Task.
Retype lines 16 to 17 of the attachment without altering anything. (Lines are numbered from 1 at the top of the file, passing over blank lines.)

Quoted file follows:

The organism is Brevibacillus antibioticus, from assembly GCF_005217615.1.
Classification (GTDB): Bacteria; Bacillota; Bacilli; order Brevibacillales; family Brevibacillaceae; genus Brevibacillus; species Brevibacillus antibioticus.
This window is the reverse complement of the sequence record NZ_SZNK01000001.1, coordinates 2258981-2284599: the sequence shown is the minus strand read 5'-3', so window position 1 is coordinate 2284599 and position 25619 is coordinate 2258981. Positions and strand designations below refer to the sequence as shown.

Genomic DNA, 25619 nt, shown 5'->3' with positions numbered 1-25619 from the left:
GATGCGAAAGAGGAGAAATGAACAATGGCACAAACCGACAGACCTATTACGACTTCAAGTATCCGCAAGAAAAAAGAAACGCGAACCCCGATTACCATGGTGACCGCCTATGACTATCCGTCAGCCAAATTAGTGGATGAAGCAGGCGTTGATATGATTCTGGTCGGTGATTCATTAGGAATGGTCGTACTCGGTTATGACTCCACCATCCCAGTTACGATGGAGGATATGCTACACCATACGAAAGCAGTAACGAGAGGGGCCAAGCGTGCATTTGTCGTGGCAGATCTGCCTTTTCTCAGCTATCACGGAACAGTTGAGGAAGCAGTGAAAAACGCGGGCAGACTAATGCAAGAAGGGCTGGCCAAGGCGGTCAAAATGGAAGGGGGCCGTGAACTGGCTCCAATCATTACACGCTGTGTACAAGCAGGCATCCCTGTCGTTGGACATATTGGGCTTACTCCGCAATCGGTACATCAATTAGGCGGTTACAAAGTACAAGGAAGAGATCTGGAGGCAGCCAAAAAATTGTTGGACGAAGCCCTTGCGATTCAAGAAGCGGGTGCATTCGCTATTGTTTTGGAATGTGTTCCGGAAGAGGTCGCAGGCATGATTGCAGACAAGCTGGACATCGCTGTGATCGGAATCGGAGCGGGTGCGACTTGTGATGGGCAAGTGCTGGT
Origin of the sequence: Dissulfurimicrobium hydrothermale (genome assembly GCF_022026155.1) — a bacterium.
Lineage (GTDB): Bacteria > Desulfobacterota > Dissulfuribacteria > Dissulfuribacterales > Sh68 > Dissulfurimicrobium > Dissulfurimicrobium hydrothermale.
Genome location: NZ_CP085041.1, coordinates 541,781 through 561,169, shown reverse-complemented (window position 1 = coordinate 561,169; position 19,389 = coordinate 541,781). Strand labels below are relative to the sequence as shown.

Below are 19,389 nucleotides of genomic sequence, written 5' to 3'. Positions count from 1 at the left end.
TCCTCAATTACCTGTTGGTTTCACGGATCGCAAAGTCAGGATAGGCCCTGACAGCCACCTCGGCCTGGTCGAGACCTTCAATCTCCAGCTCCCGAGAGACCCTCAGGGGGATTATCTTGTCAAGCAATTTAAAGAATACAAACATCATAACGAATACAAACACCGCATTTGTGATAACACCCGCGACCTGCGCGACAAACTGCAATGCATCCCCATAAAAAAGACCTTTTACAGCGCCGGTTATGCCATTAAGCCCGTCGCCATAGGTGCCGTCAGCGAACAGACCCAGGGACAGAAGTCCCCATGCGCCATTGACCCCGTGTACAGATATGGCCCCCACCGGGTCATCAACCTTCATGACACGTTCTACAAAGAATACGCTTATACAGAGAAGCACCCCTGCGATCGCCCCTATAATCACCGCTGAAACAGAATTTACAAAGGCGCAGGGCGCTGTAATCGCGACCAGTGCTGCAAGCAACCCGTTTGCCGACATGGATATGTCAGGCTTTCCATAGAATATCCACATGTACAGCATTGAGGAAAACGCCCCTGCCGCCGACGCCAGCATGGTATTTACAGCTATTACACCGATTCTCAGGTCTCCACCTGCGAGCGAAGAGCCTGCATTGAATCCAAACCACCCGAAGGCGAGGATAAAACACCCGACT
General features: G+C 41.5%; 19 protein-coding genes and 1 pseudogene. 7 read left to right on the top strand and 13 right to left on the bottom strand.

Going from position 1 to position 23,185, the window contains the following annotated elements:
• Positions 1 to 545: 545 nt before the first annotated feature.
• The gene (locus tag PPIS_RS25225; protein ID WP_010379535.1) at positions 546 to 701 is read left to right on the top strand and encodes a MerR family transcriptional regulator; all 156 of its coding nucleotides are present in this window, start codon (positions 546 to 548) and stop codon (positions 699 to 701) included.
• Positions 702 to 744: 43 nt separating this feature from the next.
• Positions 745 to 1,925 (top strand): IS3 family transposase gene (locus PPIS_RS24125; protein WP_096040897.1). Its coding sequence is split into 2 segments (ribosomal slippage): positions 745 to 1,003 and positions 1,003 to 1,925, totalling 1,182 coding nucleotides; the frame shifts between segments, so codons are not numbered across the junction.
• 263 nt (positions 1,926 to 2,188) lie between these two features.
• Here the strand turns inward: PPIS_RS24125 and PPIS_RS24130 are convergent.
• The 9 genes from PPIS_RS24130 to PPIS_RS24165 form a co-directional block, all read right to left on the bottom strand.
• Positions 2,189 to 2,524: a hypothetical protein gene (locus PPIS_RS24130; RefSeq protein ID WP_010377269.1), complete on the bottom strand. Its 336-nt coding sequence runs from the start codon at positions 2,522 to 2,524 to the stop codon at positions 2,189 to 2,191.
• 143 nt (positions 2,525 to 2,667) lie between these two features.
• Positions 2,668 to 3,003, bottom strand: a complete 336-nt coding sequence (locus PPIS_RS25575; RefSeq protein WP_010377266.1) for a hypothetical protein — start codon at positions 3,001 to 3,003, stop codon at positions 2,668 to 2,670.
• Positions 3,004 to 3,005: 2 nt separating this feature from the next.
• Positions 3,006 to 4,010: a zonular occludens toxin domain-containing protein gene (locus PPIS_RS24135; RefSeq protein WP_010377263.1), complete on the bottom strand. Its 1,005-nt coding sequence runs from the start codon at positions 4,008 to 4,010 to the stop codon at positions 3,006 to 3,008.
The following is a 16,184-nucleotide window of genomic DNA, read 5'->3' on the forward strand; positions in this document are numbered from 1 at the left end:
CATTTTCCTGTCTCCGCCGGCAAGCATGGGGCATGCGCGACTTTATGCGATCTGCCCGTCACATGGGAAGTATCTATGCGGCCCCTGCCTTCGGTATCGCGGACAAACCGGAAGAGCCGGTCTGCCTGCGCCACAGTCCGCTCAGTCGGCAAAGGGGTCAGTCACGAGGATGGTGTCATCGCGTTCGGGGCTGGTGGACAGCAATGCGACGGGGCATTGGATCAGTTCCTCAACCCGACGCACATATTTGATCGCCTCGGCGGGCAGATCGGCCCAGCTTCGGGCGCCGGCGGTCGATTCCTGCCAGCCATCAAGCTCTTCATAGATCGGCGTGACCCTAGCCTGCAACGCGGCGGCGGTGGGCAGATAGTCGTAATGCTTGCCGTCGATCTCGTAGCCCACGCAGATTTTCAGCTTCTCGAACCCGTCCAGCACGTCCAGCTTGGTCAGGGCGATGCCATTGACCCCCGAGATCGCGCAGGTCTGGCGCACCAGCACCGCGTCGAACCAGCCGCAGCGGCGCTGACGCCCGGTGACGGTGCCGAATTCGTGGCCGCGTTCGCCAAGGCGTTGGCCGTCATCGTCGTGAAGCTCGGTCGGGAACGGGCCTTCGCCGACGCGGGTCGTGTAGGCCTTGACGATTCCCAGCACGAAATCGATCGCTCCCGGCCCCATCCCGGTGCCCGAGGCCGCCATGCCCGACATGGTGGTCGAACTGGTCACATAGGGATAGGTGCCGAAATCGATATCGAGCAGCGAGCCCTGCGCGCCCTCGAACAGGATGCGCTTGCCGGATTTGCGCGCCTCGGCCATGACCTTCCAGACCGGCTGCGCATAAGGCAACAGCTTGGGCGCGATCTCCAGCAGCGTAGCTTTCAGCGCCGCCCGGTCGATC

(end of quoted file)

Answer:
• Positions 745 to 1,925 (top strand): IS3 family transposase gene (locus PPIS_RS24125; protein WP_096040897.1). Its coding sequence is split into 2 segments (ribosomal slippage): positions 745 to 1,003 and positions 1,003 to 1,925, totalling 1,182 coding nucleotides; the frame shifts between segments, so codons are not numbered across the junction.
• 263 nt (positions 1,926 to 2,188) lie between these two features.